Pet Grief: Tools to Assess Owners’ Bereavement and Veterinary Communication Skills
Simple SummaryIn Italy, there are approximately 60.5 million companion animals, and 92% of Italian owners consider them as family members. Despite the growing interest in pet bereavement and in end-of-life (EOL) issues in veterinary medicine across the world, there are still very few Italian studies on the psychological impact of losing a pet, and there are no instruments in the Italian language to assess grief, following the death of a companion animal and the impact of effective veterinary communication skills on pet bereavement. The aim of this study is the Italian adaptation of instruments (Pet Bereavement Questionnaire (PBQ); Regret of Bereaved Family Members (RBFM); Shared Decision-Making Questionnaire (SDM-Q-9); Consultation and Relational Empathy Measure (CARE)), which can be useful in assessing bereavement in companion animal owners and communication skills in veterinary medicine. All the instruments obtained good internal reliability. The results showed that the use of the Italian versions of all the instruments is useful, and that the CARE, the SDM-Q-9, and the Regret of Bereaved Family Members (RBFM) developed for the human healthcare context, may also be used in veterinary medicine, and in further Italian pet bereavement and EOL veterinary studies.
AbstractIn Italy, there are still very few studies on the psychological impact of losing a pet. The need to fill this gap springs from the fact that pet loss counseling services are increasingly being activated. The aim of this study is the Italian adaptation of instruments for veterinary counseling services. The survey instruments adapted were: Pet Bereavement Questionnaire (PBQ) to describe the individual experience of pet-grief; Regret of Bereaved Family Members (RBFM) to assess the family regret; Shared Decision-Making Questionnaire (SDM-Q-9) for decision making in end of life; Consultation and Relational Empathy Measure (CARE) to assess the veterinarian relational empathy during clinical encounters. All the instruments obtained good internal reliability, and the results of the confirmative factor analysis of all the Italian versions were in accordance with the original ones. The correlational analysis among the variables evidenced the following aspects: the more the owner feels involved by the veterinarian in the decision making process the more the veterinarian is perceived by the owner as empathetic; when the veterinarian is perceived as empathic and the decision making is shared the owners’ pet bereavement distress and regrets are reduced; negative dimensions of bereavement (grief, guilt, anger, intrusive thoughts and decisional regrets) are strictly linked to each other, therefore if one dimension increases or decreases the others do too. The path analysis suggests that developing a veterinary relationship-centered care practice may be beneficial for pet owners facing end-of-life issues and the death of their companion animals since it showed that shared-decision making strategies and empathic communication may reduce negative dimensions of bereavement that may complicate grief. Interestingly, adopting shared decision-making strategies may contribute to be perceived as more empathic. These aspects may be taken into consideration in end-of -life communication training in veterinary medicine. View Full-Text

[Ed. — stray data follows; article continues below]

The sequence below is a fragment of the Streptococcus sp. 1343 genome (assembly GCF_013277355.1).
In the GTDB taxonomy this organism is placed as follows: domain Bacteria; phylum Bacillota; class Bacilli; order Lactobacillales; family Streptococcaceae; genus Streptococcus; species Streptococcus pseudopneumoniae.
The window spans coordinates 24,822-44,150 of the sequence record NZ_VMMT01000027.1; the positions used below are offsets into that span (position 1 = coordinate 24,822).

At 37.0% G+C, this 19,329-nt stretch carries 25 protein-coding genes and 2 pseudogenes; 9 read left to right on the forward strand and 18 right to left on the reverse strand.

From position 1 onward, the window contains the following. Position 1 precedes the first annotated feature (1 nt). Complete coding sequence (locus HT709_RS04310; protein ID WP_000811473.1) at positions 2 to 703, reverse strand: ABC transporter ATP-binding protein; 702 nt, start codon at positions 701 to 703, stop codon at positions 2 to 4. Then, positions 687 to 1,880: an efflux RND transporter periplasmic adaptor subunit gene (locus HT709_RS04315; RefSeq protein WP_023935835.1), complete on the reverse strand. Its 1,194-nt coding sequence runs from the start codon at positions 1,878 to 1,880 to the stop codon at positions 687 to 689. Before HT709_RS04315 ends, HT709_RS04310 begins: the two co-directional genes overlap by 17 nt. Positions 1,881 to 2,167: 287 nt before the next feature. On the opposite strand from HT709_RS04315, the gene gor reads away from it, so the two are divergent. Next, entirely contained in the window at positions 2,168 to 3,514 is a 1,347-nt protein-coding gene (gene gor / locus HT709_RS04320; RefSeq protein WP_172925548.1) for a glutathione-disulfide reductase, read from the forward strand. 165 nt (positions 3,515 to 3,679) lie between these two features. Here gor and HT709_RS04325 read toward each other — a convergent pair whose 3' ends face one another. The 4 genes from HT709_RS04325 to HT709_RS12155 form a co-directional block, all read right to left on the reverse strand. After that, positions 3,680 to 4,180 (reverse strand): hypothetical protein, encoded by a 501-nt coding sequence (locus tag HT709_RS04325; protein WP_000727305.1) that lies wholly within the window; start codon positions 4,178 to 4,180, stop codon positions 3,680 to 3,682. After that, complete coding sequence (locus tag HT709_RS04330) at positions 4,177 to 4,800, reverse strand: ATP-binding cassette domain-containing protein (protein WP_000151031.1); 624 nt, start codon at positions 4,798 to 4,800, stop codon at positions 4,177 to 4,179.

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Testoni, I.; De Cataldo, L.; Ronconi, L.; Colombo, E.S.; Stefanini, C.; Dal Zotto, B.; Zamperini, A. Pet Grief: Tools to Assess Owners’ Bereavement and Veterinary Communication Skills. Animals 2019, 9, 67.
Testoni I, De Cataldo L, Ronconi L, Colombo ES, Stefanini C, Dal Zotto B, Zamperini A. Pet Grief: Tools to Assess Owners’ Bereavement and Veterinary Communication Skills. Animals. 2019; 9(2):67.Chicago/Turabian Style
Testoni, Ines; De Cataldo, Loriana; Ronconi, Lucia; Colombo, Elisa S.; Stefanini, Cinzia; Dal Zotto, Barbara; Zamperini, Adriano. 2019. "Pet Grief: Tools to Assess Owners’ Bereavement and Veterinary Communication Skills." Animals 9, no. 2: 67.
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